Have you ever wondered about those weekday feasts between Christmas and New Year’s Day? They include two martyrs — St. Stephen and St. Thomas Becket — and the Holy Infants who lost their lives to Herod’s vicious pursuit of Christ. They also include the Apostle John, who wasn’t even born at the time of Jesus’ Nativity. What is the Church trying to tell us by situating these particular feasts just after the joyful celebration of the Savior’s birth?
I was puzzling over this question when I came across something that suggests the answer. In St. Paul’s Second Letter to the Corinthians, he writes: “For you know the gracious act of our Lord Jesus Christ, that for your sake he became poor although he was rich, so that by his poverty you might become rich” (2 Cor 8:9).
In his inimitable fashion, St. Paul is here summing up the significance of Christ’s Incarnation, which we celebrate at Christmas. The Second Person of the Trinity took on human nature and entered into history (“he became poor”) for the precise purpose of redeeming us from sin (“so that … you might become rich”). This took place through the maternity of the Blessed Virgin — she who said yes to the angel — the chosen instrument by which the God-Man began his redemptive mission (as the solemnity of Mary, the Holy Mother of God, reminds us on New Year’s Day).
Those seemingly out-of-place feasts between Christmas and New Year fit perfectly in this framework.
Like Jesus himself, St. Stephen and St. Thomas Becket “became poor” — they gave up their lives and thereby joined the company of those who participate, by martyrdom, in the redemptive work of Christ. St. Stephen, the first martyr, whose death is recounted in the Acts of the Apostles, died proclaiming Christ. St. Thomas, a 12th-century archbishop of Canterbury, was slain at the king’s behest on Dec. 29, 1170, for upholding the rights of Christ’s Church.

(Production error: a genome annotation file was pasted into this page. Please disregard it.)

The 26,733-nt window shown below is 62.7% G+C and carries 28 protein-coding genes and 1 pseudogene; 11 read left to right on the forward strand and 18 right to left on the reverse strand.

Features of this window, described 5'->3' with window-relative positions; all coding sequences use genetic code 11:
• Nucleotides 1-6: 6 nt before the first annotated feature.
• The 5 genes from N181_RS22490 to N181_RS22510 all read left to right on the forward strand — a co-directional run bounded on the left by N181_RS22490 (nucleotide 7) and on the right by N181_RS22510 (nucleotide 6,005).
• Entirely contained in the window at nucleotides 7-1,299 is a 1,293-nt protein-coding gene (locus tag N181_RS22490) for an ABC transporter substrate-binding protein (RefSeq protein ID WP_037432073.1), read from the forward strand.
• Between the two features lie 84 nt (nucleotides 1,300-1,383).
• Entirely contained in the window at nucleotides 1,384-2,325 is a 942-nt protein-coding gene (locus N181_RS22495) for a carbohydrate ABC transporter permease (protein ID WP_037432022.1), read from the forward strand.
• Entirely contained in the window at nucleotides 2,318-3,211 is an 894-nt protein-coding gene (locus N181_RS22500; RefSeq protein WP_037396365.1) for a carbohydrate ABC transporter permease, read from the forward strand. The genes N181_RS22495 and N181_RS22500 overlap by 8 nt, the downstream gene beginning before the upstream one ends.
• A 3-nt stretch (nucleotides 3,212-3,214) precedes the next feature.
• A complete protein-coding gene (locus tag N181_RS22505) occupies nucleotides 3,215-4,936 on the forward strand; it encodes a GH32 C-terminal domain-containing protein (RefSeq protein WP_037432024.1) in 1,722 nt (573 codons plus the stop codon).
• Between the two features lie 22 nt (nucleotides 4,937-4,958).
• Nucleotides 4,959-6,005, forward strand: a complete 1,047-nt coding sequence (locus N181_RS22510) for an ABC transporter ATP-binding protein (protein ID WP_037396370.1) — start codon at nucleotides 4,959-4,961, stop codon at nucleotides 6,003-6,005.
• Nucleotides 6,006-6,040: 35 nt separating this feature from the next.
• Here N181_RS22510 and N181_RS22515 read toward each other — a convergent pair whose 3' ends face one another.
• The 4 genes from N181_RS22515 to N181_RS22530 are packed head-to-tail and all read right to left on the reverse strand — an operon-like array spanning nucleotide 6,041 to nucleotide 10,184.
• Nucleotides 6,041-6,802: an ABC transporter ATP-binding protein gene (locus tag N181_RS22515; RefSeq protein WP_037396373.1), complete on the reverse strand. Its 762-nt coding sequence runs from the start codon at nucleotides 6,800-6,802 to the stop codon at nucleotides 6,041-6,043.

As for the Holy Infants, they died in place of Jesus as a counterpart to the chorus of angels who sang, on Christmas night, “Glory to God in the highest and on earth peace to those on whom his favor rest” (Lk 2:14).
St. John the Apostle? The magnificent prologue of his Gospel celebrates the Incarnation (“the Word became flesh and dwelt among us”) while recalling Christ’s passion and its result: “He came to what was his own, but his own people did not accept him … he gave power to become children of God” (Jn 1:11-12).
In their own ways, then, these post-Christmas feasts belong where they are. T. S. Eliot understood that when writing his verse drama, “Murder in the Cathedral,” based (loosely) on the martyrdom of St. Thomas a Becket. In a Christmas sermon, Becket notes that Christmas is followed immediately by the feast of the first martyr, St. Stephen. An accident? “By no means,” the soon-to-be martyred archbishop declares, adding:
“Just as we rejoice and mourn at once, in the Birth and in the Passion of Our Lord, so also, in a smaller figure, we both rejoice and mourn in the death of martyrs. A martyr, a saint, is always made by the design of God, for His love of men, to warn them and to lead them, to bring them back to His ways. The true martyr is he who has become the instrument of God, who has lost his will in the will of God.”
Merry Christmas and Happy New Year — and note those martyrs’ feasts that the Church wisely situates in between.